On the one hand, these events could be an example of democracy in action--people rejecting something they don't like, but on the other hand--and this is how I interpret events--they illustrate how a small group of people can block any change in the status quo and any actions that demand present sacrifice for future reward. I've heard it expressed as the 10-80-10 principle. 10% of people in any group want to push for change. 10% are generally opposed to any change to the status quo (too expensive!, too risky!, what's wrong with the way we've always done it?, we've never done it that way before!). The remaining 80% of people will generally fall in line behind whichever 10% shouts the loudest. Given that being against something is easier and generates more emotion, more often then not organizations--and I think especially churches--follow the 10% that prefers never changing and never risking anything new.
The future for American Christianity--especially for churches like ours--is pretty bleak. The Millennial generation is abandoning organized religion in greater numbers than ever before. Significant changes need to happen immediately for most churches to avoid becoming relics of the past. Yet, any such changes naturally involve sacrifice, energy and a whole lot of risk. In the face of such challenges, it is natural for people to choose the "devil" they know and continue to do church in a way that works for them. This means, of course, that the members of a church opt for the comfort of the individual rather than the health of the community. Unfortunately, it looks like choosing not to change means most churches will become irrelevant. By choosing not to sacrifice in the present, a church ensures it will fail in the future.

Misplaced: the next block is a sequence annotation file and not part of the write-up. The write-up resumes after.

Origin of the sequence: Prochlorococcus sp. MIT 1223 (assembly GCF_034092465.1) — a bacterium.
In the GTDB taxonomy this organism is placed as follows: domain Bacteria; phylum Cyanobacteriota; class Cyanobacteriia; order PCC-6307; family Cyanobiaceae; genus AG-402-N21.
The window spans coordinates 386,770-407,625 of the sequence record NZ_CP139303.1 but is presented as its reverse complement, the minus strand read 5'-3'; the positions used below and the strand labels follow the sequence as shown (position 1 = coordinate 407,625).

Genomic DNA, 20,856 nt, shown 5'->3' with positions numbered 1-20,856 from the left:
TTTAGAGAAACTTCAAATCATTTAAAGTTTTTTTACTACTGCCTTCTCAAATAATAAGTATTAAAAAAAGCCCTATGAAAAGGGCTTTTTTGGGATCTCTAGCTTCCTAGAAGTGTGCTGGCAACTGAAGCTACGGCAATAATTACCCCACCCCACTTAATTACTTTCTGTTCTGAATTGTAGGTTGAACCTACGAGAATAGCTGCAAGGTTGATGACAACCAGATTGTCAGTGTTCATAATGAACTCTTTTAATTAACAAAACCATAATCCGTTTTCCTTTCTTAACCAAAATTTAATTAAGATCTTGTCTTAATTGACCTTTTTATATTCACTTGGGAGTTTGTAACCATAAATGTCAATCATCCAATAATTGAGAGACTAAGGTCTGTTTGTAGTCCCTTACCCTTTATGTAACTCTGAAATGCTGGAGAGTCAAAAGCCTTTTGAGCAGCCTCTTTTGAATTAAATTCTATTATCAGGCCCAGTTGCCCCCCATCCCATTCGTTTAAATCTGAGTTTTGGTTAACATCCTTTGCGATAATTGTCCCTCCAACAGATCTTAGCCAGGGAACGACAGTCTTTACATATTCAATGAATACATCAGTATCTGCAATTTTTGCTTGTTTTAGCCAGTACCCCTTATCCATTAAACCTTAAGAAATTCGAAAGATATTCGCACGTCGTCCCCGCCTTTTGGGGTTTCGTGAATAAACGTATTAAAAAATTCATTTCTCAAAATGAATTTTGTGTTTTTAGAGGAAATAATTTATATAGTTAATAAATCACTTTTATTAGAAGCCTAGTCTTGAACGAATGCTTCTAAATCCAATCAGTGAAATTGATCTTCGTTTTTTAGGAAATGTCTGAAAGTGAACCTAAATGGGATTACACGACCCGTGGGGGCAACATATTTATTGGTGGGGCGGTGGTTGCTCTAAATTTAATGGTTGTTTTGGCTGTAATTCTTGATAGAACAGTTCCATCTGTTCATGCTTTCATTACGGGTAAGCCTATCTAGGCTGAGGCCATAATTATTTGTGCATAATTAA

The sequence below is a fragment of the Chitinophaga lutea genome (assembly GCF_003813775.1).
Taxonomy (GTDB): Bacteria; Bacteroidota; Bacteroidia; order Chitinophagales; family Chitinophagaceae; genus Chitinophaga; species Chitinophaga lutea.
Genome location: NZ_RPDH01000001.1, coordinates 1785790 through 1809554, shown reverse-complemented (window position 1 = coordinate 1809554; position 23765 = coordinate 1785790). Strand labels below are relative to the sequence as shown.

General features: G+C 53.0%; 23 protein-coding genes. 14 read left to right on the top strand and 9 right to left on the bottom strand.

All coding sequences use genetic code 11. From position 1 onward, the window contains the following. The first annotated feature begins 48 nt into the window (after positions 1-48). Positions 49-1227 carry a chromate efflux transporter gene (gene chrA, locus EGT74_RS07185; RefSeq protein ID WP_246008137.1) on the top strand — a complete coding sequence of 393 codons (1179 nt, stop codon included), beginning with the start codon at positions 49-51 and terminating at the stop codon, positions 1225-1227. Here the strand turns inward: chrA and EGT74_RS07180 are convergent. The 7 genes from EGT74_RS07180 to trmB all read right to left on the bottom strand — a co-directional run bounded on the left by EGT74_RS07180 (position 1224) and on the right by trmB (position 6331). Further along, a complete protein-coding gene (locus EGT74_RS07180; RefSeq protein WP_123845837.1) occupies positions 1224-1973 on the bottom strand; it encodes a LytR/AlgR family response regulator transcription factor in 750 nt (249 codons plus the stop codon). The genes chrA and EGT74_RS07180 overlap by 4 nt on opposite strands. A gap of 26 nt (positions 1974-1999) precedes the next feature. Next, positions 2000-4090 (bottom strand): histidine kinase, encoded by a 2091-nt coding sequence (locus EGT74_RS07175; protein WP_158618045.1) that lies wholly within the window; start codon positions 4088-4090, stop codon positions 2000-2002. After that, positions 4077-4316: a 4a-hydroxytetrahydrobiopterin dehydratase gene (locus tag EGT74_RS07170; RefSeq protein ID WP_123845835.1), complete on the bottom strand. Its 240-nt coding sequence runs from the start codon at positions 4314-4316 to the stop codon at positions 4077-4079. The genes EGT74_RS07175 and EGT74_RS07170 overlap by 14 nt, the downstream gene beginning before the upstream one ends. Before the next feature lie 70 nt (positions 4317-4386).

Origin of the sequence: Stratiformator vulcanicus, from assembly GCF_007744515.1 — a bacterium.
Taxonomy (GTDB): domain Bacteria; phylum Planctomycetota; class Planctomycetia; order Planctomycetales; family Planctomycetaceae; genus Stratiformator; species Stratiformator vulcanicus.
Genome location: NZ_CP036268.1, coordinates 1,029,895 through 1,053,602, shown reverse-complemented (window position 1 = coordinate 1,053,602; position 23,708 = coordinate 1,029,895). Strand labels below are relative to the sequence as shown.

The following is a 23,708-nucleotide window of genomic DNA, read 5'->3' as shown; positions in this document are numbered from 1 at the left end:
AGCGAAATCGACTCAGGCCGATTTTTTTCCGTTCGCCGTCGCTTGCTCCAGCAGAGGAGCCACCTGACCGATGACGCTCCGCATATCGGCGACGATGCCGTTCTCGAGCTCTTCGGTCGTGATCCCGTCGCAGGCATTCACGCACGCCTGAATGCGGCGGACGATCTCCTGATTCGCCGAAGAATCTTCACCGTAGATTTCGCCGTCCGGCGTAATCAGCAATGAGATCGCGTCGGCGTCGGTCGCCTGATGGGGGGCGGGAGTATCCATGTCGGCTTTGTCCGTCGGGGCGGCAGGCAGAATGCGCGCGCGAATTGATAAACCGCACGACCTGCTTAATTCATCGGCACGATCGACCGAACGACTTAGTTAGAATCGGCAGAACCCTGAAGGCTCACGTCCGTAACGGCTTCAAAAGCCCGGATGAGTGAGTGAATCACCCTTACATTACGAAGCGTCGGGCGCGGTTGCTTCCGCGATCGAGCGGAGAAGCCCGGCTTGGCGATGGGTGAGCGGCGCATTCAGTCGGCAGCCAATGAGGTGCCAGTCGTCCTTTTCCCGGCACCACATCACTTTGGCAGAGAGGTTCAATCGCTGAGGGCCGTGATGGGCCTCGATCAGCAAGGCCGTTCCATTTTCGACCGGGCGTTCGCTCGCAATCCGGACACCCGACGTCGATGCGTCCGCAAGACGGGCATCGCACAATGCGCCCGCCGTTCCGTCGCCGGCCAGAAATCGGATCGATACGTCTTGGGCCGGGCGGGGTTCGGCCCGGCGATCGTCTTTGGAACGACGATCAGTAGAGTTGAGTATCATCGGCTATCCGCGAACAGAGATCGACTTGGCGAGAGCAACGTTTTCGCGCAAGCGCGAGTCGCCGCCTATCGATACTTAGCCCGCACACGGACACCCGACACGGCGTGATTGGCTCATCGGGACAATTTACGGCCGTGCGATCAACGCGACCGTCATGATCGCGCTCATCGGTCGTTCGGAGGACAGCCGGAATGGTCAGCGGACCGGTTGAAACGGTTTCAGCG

For a healthy church to exist--and a healthy community for that matter--the 10% who push for change and for what is best for the whole have to work twice as hard. It also means that the 80% who give in to whatever group has the loudest voice (usually the 10% against ever changing) have to step up and get engaged. Most of all, the church--and the community--have to think about the future; decisions made today are not just about the present but also about future generations.
It remains to be seen whether Brookside and Waldo have missed out on a good thing for the future. There's always the chance the streetcar line will be revisited. Also, the neighborhoods could be strong enough to still remain desirable 15-20 years from now even without a streetcar. We shall see.
I feel the American church has far worse odds, however. Only those churches willing to dream big and take risks for the future will have one.
Grace and Peace,